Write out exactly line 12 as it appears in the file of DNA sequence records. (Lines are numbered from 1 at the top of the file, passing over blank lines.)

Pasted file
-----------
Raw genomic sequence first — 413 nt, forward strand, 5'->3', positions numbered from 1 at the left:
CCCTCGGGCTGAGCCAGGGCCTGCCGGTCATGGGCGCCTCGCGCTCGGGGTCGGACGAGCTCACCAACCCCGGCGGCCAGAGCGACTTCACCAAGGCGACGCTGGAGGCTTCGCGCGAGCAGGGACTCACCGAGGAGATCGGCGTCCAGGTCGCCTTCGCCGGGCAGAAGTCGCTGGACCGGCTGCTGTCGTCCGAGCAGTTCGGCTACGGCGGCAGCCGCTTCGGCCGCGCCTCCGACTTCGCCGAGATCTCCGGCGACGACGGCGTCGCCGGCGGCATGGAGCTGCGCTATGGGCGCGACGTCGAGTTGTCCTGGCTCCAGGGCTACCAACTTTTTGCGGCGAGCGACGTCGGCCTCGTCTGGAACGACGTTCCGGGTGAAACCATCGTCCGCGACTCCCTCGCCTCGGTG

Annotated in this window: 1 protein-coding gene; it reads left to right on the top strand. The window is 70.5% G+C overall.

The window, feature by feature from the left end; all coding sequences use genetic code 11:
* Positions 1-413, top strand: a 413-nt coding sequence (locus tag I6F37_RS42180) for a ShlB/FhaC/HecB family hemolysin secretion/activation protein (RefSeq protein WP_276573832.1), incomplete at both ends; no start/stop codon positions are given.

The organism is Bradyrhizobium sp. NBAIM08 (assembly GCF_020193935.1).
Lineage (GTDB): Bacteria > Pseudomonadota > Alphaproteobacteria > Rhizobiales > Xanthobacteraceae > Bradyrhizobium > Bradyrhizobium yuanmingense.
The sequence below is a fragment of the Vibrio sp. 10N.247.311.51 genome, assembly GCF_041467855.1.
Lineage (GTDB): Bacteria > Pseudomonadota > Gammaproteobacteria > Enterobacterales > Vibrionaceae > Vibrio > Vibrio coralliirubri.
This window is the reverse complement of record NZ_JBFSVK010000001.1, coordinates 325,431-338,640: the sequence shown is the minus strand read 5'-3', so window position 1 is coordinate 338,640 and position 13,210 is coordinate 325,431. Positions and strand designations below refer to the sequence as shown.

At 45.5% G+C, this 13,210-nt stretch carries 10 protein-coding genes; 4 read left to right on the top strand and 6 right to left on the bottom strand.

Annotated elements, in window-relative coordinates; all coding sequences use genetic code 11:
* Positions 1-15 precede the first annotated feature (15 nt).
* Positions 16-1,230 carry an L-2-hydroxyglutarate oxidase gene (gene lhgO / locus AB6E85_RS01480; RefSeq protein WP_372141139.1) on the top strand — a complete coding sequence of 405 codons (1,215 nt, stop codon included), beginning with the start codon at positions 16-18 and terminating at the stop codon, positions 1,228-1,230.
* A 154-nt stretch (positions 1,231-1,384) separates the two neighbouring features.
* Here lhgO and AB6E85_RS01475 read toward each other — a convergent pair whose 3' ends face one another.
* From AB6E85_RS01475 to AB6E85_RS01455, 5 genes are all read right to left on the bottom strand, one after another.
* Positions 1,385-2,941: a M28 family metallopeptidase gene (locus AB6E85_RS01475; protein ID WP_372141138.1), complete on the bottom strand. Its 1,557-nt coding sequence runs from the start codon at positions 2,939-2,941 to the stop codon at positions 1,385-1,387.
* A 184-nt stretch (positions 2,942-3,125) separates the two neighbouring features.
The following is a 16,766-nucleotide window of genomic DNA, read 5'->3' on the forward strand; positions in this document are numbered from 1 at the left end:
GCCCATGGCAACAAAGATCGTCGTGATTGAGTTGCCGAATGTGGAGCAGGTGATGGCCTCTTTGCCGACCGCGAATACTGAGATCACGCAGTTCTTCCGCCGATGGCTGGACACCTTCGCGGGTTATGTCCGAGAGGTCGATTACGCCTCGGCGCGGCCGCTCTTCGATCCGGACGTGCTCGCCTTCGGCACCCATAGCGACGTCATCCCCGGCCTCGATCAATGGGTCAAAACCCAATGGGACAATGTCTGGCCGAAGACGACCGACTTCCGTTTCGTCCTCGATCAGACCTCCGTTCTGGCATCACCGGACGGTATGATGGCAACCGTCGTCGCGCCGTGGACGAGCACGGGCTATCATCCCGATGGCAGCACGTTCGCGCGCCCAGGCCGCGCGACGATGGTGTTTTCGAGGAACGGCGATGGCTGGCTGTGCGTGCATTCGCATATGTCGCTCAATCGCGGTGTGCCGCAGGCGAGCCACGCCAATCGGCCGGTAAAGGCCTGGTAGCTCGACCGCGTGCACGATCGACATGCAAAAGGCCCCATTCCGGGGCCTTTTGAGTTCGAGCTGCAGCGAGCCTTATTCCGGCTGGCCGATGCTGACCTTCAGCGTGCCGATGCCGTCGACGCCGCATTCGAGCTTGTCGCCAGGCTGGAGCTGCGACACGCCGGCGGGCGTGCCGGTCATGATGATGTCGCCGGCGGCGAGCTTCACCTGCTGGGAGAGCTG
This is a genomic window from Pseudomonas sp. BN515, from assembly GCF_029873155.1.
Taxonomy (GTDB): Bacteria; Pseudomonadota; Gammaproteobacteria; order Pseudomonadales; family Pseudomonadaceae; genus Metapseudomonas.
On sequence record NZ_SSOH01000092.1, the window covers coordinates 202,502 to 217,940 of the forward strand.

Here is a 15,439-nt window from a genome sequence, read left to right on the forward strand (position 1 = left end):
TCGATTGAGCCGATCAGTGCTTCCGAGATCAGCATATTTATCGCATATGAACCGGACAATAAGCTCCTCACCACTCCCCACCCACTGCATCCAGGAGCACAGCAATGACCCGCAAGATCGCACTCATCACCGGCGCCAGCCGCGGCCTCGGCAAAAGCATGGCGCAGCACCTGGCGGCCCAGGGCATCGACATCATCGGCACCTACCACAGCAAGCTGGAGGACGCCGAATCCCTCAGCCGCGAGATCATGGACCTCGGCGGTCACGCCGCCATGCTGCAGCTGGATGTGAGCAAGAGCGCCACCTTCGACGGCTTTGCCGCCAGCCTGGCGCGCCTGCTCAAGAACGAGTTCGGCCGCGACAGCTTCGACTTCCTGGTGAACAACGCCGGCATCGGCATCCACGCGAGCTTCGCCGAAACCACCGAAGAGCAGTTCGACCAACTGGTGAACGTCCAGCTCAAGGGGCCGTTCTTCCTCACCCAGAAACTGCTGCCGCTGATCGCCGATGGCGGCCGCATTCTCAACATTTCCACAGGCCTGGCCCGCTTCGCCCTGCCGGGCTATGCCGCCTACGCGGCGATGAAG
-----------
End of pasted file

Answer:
Annotated elements, in window-relative coordinates; all coding sequences use genetic code 11: